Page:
Eczema also is known as atopic dermatitis tends to run in families. This suggests a genetic link. It’s also associated with asthma and allergies. These are immune hypersensitivity disorders.
Treatment for this condition is aimed at calming the skin inflammation, decreasing the itching, and preventing infections. Good skin care and medicine to control itching and infection are used.
The exact cause of eczema is not known. It runs in families, which suggests a genetic link. It’s also linked to asthma and allergies. There is likely an alteration of the proteins in the skin that leads to eczema.
Certain triggers can make eczema worse. For example, stress, hot or cold temperature, dry conditions, certain fabrics, or detergents can cause a flare-up.
The area of the body affected by eczema may change with age. In infants and young children, it usually affects the face, outside of the elbows, and on the knees. In older children and adults, it tends to be on the hands and feet, the arms, on the back of the knees, and the folds of the elbows.
Symptoms are slightly different for each person. Common symptoms include:
Too much rubbing and scratching can tear the skin and lead to infection.
The symptoms of eczema may look like other skin conditions. Always talk with your healthcare provider for a diagnosis.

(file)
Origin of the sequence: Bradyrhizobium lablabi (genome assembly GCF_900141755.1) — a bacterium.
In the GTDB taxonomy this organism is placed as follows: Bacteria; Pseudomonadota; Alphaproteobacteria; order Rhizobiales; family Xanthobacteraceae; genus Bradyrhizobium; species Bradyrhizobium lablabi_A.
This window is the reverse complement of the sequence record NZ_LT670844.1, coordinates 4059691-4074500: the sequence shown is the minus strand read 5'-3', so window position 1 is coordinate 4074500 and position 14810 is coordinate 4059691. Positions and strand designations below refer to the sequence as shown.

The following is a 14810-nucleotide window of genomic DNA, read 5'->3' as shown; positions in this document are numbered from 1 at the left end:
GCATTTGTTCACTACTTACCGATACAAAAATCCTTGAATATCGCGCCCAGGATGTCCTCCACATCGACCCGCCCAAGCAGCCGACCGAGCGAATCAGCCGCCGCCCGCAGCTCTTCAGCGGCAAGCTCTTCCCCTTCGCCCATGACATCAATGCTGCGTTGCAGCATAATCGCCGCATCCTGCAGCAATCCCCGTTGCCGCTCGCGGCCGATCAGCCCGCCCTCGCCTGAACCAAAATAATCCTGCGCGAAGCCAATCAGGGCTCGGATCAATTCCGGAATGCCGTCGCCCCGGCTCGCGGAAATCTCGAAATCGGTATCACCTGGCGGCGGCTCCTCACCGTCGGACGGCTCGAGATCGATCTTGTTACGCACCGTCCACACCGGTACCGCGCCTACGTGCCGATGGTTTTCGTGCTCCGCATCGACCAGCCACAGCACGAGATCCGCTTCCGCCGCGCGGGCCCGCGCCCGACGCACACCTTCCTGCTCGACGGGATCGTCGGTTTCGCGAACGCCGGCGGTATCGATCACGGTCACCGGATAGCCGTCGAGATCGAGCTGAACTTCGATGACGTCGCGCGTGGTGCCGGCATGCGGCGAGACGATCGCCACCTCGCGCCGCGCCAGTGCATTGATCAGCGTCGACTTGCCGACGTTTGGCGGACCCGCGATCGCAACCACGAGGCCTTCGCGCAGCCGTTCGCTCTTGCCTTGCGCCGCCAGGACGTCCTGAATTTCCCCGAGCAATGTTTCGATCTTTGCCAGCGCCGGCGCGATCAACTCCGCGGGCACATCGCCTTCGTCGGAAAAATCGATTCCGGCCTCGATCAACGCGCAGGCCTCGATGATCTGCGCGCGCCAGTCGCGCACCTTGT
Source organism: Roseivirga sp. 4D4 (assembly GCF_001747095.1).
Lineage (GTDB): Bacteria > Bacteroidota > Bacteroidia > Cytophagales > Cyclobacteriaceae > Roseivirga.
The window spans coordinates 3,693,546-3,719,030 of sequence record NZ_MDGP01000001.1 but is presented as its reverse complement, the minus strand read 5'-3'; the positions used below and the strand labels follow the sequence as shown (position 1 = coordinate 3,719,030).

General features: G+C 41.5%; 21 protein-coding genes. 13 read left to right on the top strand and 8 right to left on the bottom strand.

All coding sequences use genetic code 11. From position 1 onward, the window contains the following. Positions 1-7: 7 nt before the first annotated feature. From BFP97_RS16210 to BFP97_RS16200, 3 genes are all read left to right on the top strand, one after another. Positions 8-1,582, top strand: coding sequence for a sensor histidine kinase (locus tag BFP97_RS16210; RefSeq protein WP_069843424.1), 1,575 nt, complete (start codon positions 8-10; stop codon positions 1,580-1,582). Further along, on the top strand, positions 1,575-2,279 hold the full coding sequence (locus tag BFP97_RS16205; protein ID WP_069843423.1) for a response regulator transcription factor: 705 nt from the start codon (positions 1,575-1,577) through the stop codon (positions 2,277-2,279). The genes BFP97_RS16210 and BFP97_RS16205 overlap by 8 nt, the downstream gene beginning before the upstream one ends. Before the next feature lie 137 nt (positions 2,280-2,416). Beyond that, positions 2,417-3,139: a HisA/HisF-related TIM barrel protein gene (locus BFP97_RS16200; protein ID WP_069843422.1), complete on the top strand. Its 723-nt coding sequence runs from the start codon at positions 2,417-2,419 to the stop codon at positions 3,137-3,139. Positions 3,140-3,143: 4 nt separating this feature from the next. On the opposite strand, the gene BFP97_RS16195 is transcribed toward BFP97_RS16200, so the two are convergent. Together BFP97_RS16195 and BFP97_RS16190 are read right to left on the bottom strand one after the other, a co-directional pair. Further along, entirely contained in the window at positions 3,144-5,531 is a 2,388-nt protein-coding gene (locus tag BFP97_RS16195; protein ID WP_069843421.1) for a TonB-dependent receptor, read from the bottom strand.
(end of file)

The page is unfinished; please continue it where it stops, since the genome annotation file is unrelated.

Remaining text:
Your provider will ask about your health history and whether you have allergies or asthma. He or she will also ask about any family history of dermatitis, allergies, or asthma.
Your provider can often diagnose eczema by examining your skin. You may also have a patch test. This is used to find allergies by placing small amounts of allergens on the skin and watching for a response. A skin biopsy may also be done to rule out other causes of the rash.
Factors such as your age, overall health, and health history will help your healthcare provider find the best treatment for you.
There is no cure for eczema. The goals of treatment are to reduce itching and inflammation of the skin, to keep the skin moist, and to prevent infection.
Your provider may also prescribe medicines in severe cases. The following are commonly used to treat atopic dermatitis:
Complications of eczema include:
Because the cause of eczema is not known, there is no known way to prevent it. But avoiding triggers may reduce flare-ups.